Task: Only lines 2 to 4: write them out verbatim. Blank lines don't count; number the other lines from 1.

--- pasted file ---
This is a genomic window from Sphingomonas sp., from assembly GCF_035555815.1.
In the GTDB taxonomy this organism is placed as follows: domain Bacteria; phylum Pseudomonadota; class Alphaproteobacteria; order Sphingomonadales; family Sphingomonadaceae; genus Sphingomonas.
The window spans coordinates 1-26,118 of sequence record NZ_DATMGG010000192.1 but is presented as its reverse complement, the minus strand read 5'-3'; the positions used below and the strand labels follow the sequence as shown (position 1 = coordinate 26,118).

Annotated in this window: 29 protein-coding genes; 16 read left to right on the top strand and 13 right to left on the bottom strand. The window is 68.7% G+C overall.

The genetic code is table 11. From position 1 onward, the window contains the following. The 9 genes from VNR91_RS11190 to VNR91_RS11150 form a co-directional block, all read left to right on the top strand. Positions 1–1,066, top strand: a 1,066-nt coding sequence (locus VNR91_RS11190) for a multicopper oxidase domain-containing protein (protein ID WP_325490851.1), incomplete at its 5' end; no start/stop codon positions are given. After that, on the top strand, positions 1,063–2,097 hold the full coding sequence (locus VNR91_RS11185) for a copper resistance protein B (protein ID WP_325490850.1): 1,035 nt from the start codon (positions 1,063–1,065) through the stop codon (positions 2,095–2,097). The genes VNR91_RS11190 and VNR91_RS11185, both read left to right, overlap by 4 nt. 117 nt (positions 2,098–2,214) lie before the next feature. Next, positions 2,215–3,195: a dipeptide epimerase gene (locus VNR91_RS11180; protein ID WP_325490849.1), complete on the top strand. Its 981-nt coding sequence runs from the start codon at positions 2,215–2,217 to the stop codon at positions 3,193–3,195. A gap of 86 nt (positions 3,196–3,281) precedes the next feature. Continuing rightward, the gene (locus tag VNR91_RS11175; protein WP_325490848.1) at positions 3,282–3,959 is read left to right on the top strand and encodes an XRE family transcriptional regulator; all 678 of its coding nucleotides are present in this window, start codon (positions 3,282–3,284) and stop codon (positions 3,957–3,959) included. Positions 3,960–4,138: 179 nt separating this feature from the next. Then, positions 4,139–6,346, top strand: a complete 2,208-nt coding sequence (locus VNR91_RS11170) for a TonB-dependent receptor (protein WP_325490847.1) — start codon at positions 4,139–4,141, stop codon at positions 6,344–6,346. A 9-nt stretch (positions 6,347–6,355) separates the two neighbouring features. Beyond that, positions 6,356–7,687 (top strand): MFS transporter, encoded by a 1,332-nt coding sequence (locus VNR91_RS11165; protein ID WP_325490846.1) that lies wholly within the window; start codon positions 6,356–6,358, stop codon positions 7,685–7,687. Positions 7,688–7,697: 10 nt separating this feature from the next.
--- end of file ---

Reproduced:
In the GTDB taxonomy this organism is placed as follows: domain Bacteria; phylum Pseudomonadota; class Alphaproteobacteria; order Sphingomonadales; family Sphingomonadaceae; genus Sphingomonas.
The window spans coordinates 1-26,118 of sequence record NZ_DATMGG010000192.1 but is presented as its reverse complement, the minus strand read 5'-3'; the positions used below and the strand labels follow the sequence as shown (position 1 = coordinate 26,118).

Annotated in this window: 29 protein-coding genes; 16 read left to right on the top strand and 13 right to left on the bottom strand. The window is 68.7% G+C overall.